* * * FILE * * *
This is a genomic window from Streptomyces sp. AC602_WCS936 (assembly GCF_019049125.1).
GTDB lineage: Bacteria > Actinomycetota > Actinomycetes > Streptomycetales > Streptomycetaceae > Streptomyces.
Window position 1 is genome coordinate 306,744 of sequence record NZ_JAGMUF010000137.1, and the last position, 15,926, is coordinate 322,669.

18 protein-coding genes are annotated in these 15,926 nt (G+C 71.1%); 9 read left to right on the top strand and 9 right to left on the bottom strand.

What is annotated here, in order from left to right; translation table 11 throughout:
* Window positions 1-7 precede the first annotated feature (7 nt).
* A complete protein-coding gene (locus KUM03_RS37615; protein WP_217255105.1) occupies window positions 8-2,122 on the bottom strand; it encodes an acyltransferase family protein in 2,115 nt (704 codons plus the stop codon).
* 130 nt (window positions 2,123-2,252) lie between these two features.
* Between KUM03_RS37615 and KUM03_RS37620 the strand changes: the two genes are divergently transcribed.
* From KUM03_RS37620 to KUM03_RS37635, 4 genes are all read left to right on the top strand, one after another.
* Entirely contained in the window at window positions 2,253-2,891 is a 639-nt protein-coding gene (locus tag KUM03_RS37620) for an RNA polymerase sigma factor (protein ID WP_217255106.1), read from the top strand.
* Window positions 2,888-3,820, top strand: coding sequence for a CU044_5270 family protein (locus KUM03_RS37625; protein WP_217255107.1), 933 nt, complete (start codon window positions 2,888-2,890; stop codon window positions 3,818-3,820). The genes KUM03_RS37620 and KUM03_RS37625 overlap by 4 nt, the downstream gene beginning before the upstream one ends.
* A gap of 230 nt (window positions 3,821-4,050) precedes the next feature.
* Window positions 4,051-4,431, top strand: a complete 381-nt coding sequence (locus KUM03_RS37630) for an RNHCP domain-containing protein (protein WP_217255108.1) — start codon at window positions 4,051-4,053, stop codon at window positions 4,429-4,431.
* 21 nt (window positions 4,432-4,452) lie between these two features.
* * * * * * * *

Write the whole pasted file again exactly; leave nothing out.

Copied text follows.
This is a genomic window from Streptomyces sp. AC602_WCS936 (assembly GCF_019049125.1).
GTDB lineage: Bacteria > Actinomycetota > Actinomycetes > Streptomycetales > Streptomycetaceae > Streptomyces.
Window position 1 is genome coordinate 306,744 of sequence record NZ_JAGMUF010000137.1, and the last position, 15,926, is coordinate 322,669.

18 protein-coding genes are annotated in these 15,926 nt (G+C 71.1%); 9 read left to right on the top strand and 9 right to left on the bottom strand.

What is annotated here, in order from left to right; translation table 11 throughout:
* Window positions 1-7 precede the first annotated feature (7 nt).
* A complete protein-coding gene (locus KUM03_RS37615; protein WP_217255105.1) occupies window positions 8-2,122 on the bottom strand; it encodes an acyltransferase family protein in 2,115 nt (704 codons plus the stop codon).
* 130 nt (window positions 2,123-2,252) lie between these two features.
* Between KUM03_RS37615 and KUM03_RS37620 the strand changes: the two genes are divergently transcribed.
* From KUM03_RS37620 to KUM03_RS37635, 4 genes are all read left to right on the top strand, one after another.
* Entirely contained in the window at window positions 2,253-2,891 is a 639-nt protein-coding gene (locus tag KUM03_RS37620) for an RNA polymerase sigma factor (protein ID WP_217255106.1), read from the top strand.
* Window positions 2,888-3,820, top strand: coding sequence for a CU044_5270 family protein (locus KUM03_RS37625; protein WP_217255107.1), 933 nt, complete (start codon window positions 2,888-2,890; stop codon window positions 3,818-3,820). The genes KUM03_RS37620 and KUM03_RS37625 overlap by 4 nt, the downstream gene beginning before the upstream one ends.
* A gap of 230 nt (window positions 3,821-4,050) precedes the next feature.
* Window positions 4,051-4,431, top strand: a complete 381-nt coding sequence (locus KUM03_RS37630) for an RNHCP domain-containing protein (protein WP_217255108.1) — start codon at window positions 4,051-4,053, stop codon at window positions 4,429-4,431.
* 21 nt (window positions 4,432-4,452) lie between these two features.